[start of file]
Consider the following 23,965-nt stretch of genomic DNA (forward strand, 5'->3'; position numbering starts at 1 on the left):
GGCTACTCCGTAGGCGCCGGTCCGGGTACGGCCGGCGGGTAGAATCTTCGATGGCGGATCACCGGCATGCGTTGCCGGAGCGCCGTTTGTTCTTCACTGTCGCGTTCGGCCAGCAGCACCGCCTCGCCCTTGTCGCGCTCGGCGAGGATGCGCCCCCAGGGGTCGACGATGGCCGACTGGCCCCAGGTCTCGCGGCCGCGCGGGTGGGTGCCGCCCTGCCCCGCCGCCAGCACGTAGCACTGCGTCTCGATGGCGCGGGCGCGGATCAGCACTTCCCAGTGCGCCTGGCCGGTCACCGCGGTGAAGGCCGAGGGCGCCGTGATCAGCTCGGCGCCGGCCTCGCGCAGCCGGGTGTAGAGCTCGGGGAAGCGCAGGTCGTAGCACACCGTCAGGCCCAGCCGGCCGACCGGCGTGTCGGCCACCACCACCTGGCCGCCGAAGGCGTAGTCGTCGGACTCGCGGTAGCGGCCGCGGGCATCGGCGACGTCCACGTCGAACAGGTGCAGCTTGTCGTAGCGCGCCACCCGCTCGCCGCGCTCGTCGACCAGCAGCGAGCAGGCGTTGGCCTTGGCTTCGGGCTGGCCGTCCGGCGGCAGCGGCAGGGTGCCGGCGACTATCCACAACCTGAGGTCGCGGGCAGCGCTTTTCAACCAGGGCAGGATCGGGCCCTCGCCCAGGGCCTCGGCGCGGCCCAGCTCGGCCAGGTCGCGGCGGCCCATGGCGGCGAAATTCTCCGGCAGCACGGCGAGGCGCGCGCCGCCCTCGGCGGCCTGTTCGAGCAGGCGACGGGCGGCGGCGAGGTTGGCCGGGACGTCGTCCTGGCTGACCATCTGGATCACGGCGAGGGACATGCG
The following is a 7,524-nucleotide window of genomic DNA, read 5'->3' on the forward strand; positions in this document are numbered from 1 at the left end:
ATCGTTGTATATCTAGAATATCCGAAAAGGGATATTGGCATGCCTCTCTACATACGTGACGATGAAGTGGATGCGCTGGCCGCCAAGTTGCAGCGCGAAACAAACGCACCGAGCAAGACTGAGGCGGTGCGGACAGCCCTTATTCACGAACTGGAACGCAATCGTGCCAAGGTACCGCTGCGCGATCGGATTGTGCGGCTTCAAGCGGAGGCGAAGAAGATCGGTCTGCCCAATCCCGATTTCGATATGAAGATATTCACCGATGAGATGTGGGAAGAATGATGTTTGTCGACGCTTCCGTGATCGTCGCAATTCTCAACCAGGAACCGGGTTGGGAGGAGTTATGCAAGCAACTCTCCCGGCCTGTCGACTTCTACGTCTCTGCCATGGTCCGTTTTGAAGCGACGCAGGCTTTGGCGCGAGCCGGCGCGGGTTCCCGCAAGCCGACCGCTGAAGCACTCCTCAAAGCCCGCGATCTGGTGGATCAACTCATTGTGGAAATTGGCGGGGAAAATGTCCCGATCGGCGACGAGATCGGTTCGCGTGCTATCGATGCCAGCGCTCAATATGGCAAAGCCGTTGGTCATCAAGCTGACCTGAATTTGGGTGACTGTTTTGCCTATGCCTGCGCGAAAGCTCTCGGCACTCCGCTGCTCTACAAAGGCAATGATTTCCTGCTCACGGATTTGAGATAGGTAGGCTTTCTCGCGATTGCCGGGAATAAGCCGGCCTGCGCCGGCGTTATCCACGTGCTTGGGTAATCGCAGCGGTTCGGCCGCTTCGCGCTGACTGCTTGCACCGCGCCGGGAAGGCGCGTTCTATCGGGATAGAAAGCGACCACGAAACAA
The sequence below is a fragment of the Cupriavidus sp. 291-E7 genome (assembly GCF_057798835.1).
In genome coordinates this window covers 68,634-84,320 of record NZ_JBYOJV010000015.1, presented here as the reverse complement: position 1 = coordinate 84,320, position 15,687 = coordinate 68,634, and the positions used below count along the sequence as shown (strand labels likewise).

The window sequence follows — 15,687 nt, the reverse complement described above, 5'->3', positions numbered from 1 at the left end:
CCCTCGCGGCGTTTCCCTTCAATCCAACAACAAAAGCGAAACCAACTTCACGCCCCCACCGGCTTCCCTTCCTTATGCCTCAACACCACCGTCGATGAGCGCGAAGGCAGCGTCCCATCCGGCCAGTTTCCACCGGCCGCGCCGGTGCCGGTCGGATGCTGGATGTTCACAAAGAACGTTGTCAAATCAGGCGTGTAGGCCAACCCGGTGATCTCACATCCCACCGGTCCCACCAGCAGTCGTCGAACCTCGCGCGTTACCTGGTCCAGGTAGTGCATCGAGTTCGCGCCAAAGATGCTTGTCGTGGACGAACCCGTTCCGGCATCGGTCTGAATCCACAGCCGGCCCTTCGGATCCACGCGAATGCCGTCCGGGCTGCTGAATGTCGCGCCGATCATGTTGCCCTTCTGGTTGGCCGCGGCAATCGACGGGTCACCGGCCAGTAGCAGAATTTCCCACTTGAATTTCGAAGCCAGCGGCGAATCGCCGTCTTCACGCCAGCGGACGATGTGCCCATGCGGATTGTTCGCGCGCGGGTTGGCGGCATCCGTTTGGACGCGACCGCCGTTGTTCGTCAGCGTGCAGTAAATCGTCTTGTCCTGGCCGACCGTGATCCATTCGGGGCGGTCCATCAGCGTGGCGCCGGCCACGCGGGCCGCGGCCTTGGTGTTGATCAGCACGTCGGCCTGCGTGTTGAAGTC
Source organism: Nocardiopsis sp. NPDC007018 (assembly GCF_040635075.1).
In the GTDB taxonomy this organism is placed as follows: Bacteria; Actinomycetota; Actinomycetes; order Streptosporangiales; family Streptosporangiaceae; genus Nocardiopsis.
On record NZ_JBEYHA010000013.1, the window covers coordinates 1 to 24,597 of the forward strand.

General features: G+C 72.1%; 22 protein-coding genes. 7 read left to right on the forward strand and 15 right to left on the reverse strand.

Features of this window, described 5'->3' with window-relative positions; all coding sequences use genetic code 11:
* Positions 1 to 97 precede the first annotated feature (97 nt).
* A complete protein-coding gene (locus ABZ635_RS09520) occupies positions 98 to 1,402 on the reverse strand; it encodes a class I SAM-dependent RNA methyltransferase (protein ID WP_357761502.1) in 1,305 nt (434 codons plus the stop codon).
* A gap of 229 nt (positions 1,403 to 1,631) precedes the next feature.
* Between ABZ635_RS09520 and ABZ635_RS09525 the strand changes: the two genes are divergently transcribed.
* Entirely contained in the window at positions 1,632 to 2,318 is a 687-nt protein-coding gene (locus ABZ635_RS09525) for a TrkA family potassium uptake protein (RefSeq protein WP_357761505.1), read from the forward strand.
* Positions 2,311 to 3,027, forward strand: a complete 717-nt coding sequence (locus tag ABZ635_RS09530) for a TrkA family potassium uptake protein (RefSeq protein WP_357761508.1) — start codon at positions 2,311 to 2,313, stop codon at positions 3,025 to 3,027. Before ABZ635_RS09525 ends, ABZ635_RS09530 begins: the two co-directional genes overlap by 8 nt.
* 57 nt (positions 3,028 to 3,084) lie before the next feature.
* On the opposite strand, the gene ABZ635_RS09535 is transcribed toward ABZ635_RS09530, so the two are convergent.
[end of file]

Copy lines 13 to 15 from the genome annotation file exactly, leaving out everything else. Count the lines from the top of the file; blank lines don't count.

Features of this window, described 5'->3' with window-relative positions; all coding sequences use genetic code 11:
* Positions 1 to 97 precede the first annotated feature (97 nt).
* A complete protein-coding gene (locus ABZ635_RS09520) occupies positions 98 to 1,402 on the reverse strand; it encodes a class I SAM-dependent RNA methyltransferase (protein ID WP_357761502.1) in 1,305 nt (434 codons plus the stop codon).